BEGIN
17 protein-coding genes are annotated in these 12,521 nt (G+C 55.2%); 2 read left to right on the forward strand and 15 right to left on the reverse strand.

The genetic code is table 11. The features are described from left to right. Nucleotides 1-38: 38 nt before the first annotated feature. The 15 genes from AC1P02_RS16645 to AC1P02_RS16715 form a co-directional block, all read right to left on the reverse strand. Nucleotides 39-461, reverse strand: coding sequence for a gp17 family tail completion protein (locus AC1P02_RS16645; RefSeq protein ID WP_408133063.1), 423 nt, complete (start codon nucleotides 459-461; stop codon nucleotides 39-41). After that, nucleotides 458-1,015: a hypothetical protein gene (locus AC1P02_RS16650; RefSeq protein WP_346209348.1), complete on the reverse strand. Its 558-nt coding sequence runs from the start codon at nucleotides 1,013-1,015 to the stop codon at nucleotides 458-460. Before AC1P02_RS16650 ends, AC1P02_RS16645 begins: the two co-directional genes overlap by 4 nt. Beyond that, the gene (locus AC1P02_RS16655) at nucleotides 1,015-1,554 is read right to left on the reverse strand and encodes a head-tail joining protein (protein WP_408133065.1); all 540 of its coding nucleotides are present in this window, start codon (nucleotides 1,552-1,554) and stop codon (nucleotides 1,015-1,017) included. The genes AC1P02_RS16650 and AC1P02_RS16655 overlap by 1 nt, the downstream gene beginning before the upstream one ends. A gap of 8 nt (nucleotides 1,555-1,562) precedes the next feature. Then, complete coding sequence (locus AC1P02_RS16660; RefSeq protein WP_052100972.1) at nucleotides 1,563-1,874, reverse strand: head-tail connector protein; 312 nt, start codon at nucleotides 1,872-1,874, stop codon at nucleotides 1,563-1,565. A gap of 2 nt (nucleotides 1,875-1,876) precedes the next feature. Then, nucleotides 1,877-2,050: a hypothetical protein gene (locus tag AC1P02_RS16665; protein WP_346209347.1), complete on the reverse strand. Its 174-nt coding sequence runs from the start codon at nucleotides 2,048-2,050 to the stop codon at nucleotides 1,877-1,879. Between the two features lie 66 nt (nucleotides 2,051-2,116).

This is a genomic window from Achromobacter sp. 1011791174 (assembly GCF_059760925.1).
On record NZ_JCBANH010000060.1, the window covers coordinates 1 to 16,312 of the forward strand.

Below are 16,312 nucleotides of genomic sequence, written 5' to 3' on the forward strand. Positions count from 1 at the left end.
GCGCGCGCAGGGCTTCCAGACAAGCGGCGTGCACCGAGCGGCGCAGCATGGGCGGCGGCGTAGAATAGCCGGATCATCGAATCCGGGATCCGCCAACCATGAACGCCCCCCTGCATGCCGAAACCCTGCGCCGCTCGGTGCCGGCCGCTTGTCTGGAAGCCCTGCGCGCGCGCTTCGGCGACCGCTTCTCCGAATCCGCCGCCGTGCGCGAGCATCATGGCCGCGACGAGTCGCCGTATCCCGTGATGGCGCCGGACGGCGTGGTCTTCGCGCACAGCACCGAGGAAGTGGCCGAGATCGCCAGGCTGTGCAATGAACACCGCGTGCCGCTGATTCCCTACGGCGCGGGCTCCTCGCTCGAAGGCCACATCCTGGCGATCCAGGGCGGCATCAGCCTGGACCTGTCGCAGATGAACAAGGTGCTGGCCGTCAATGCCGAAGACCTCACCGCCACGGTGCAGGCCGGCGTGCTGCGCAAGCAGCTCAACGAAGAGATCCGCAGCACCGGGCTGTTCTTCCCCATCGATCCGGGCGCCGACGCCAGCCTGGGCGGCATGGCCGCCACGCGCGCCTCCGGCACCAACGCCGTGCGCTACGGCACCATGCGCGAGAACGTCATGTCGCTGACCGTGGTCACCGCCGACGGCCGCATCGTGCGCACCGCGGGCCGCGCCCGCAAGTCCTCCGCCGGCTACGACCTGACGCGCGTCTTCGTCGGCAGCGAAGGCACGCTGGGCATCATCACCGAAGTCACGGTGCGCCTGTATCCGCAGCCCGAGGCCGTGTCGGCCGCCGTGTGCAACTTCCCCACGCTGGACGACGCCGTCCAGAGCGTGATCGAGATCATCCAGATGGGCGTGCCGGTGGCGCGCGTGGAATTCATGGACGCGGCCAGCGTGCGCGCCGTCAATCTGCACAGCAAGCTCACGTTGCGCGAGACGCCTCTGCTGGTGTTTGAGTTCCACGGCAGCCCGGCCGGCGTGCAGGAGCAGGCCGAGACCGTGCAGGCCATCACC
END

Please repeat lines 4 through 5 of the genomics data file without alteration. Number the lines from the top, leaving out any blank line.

On record NZ_JCBANH010000060.1, the window covers coordinates 1 to 16,312 of the forward strand.

Below are 16,312 nucleotides of genomic sequence, written 5' to 3' on the forward strand. Positions count from 1 at the left end.